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The were typically a redish brownish but keep in mind this was under red lighting since they were not out during the day until the last week of their lives. I have a few photos of both where they appeared quite white with green fluorescent dots (I think these were flash photos) and you would swear they were O. briareus.
Here is a short video of Wayne getting acquainted to one end of the tank (a couple days ago).
I have since bought him a red led light. He seems to prefer this more, but it doesn't show pictures up too well. In my first pictures (with white light) his eyes were narrow and squinted, whereas under the read light, his eyes are open wide, taking everything in! Will post some more videos as soon as they have uploaded.
The video on facebook seems to be marked private. You will need to make it public for members to view. I am not sure if you can see the warning as it may not show to the owner if signed in to face book so I am repeating it here:
This video has either been removed from Facebook or is not visible due to privacy settings.
Unfortunately, the best octopus species reference book (the Mark Norman book cited) has not been updated since 2003 (and is out of print and hard to come by) and there is not a current replacement. The sp 8 animal is a good match from your descriptions and photos but octos can take on many looks and are hard even for the experts to confirm from external appearances only. I do believe that the Macropus complex is a good call but further id is not likely to be possible.
I usually remark that red lighting is great for night viewing but totally miserable for photography . As you noted with your eye observation, it does seem to be much better for the animals' comfort and often for the ability to see it active.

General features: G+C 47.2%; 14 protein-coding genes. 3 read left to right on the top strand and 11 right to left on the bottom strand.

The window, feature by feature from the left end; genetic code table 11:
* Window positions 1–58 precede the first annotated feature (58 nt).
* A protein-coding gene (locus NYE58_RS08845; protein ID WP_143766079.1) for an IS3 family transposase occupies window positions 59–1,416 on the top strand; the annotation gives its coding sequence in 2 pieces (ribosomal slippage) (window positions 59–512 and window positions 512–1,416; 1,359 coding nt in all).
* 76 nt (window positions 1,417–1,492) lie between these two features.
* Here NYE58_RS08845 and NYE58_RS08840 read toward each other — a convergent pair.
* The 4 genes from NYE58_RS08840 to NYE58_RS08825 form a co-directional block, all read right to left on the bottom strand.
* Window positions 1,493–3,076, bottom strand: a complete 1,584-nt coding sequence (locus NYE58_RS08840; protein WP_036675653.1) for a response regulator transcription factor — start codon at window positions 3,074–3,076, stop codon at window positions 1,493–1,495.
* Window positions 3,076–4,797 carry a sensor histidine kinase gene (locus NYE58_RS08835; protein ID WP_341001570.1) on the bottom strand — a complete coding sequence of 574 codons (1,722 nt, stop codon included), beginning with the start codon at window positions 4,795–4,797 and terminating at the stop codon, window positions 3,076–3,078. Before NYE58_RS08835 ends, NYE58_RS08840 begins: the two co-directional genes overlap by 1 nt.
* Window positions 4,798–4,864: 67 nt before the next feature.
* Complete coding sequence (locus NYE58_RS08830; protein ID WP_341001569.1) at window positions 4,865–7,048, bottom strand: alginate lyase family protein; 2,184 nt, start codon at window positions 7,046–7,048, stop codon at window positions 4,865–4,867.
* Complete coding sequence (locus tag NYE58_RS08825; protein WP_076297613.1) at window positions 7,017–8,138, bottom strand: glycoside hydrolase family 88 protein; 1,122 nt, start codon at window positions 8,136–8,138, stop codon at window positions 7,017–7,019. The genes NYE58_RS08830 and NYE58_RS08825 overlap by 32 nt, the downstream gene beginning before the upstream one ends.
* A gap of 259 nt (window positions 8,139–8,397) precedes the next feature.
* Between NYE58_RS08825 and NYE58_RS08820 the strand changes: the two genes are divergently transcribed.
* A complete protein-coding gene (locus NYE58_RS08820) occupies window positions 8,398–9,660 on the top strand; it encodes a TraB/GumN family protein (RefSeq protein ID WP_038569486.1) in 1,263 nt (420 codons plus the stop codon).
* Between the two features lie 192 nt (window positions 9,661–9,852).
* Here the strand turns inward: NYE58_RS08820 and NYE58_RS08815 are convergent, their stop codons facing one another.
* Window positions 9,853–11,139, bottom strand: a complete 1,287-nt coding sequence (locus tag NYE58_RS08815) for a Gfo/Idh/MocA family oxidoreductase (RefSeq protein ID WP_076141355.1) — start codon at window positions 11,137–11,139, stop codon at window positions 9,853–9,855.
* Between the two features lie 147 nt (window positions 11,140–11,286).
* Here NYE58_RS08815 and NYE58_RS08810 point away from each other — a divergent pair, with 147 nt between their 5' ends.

Looking forward to seeing this vid. I have always used red lights but i also try to get them to come out during the day with food. With tranny it took a few months of trying but I did get him to come out during the day for about an hour most everyday. No one knows if you will be able to get yours to come out during the day since we dont even know the species. Even though the pics dont come out well. Post them Might at least be able to see male or female
My observations on nocturnals and daylight activity is all conjecture based upon a few animals. I have only kept two in the complex and expect they were the same species but different from this one (any name yet?). If my two were typical (not a good number for generalizations) daylight will not be an option. I think it is their eye sensitivity but their sight declines with age and the light ultimately is not a problem/pain. Sadly, this did not happen with my two until their last week and even then they only tolerated early morning light. O. briareus will sometimes hunt during the day or early evening in the shallow waters so I suspect their eyes become less sensitive to light earlier in life. O. vulgaris is also said to be nocturnal but have been found hunting during full daylight.
I have changed the privacy settings; can you view the video now? Wayne usually wakes up (or sticks a couple of legs out) around 11pm. He still seems to be sussing things out, and isn't really interacting with me or things in his tank (apart from food). I don't want to pester him so I'll give him some time to get comfortable.
A stupid question... since its dark, and only using a red light that he can't see, can he still see me? Is he able to see things in the dark or does he use other senses to find food?
I was also wondering if anyone had a good link to an octopuses' anatomy? I would like to know what the different part of his body are doing. For example, he seems to have a tube at the side of his eyes which pulses, like a fish's gill.
And another question (sorry)... do they rely heavily on air? I have increased surface agitation and air into the aquarium, and tested for dissolved oxygen, which all seems fine. He likes to go to the surface of the water and peek his eyes out. I first thought he was trying to get air (like a fish being affected by ammonia) but it seems more of a psychological thing.